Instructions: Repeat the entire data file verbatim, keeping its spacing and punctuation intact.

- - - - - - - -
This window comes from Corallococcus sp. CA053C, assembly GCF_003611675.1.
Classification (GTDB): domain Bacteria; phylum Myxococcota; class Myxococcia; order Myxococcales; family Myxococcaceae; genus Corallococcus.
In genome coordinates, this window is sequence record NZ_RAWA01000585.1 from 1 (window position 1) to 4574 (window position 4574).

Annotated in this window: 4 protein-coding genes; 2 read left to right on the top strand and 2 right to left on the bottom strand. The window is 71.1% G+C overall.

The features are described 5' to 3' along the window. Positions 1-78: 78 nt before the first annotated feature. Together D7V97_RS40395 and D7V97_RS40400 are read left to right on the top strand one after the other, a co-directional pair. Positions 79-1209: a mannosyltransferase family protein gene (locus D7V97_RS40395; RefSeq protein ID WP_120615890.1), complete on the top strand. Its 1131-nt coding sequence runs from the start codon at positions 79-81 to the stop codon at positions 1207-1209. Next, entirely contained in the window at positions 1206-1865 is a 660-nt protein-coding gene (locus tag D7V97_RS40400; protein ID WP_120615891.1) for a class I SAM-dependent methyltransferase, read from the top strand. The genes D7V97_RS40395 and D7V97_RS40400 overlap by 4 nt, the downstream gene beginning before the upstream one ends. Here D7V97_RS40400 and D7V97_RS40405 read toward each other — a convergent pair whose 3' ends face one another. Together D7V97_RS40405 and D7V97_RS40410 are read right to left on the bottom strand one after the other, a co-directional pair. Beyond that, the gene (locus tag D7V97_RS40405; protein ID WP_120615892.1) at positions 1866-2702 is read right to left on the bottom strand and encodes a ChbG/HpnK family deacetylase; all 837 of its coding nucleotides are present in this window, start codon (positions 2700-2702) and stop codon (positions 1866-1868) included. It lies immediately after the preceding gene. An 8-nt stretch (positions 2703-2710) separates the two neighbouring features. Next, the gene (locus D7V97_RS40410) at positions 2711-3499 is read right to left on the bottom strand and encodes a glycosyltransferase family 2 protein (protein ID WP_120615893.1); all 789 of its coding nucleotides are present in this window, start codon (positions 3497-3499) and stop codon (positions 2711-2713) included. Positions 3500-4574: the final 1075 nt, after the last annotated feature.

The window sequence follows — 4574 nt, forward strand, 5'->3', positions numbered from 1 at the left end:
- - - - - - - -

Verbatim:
This window comes from Corallococcus sp. CA053C, assembly GCF_003611675.1.
Classification (GTDB): domain Bacteria; phylum Myxococcota; class Myxococcia; order Myxococcales; family Myxococcaceae; genus Corallococcus.
In genome coordinates, this window is sequence record NZ_RAWA01000585.1 from 1 (window position 1) to 4574 (window position 4574).

Annotated in this window: 4 protein-coding genes; 2 read left to right on the top strand and 2 right to left on the bottom strand. The window is 71.1% G+C overall.

The features are described 5' to 3' along the window. Positions 1-78: 78 nt before the first annotated feature. Together D7V97_RS40395 and D7V97_RS40400 are read left to right on the top strand one after the other, a co-directional pair. Positions 79-1209: a mannosyltransferase family protein gene (locus D7V97_RS40395; RefSeq protein ID WP_120615890.1), complete on the top strand. Its 1131-nt coding sequence runs from the start codon at positions 79-81 to the stop codon at positions 1207-1209. Next, entirely contained in the window at positions 1206-1865 is a 660-nt protein-coding gene (locus tag D7V97_RS40400; protein ID WP_120615891.1) for a class I SAM-dependent methyltransferase, read from the top strand. The genes D7V97_RS40395 and D7V97_RS40400 overlap by 4 nt, the downstream gene beginning before the upstream one ends. Here D7V97_RS40400 and D7V97_RS40405 read toward each other — a convergent pair whose 3' ends face one another. Together D7V97_RS40405 and D7V97_RS40410 are read right to left on the bottom strand one after the other, a co-directional pair. Beyond that, the gene (locus tag D7V97_RS40405; protein ID WP_120615892.1) at positions 1866-2702 is read right to left on the bottom strand and encodes a ChbG/HpnK family deacetylase; all 837 of its coding nucleotides are present in this window, start codon (positions 2700-2702) and stop codon (positions 1866-1868) included. It lies immediately after the preceding gene. An 8-nt stretch (positions 2703-2710) separates the two neighbouring features. Next, the gene (locus D7V97_RS40410) at positions 2711-3499 is read right to left on the bottom strand and encodes a glycosyltransferase family 2 protein (protein ID WP_120615893.1); all 789 of its coding nucleotides are present in this window, start codon (positions 3497-3499) and stop codon (positions 2711-2713) included. Positions 3500-4574: the final 1075 nt, after the last annotated feature.

The window sequence follows — 4574 nt, forward strand, 5'->3', positions numbered from 1 at the left end: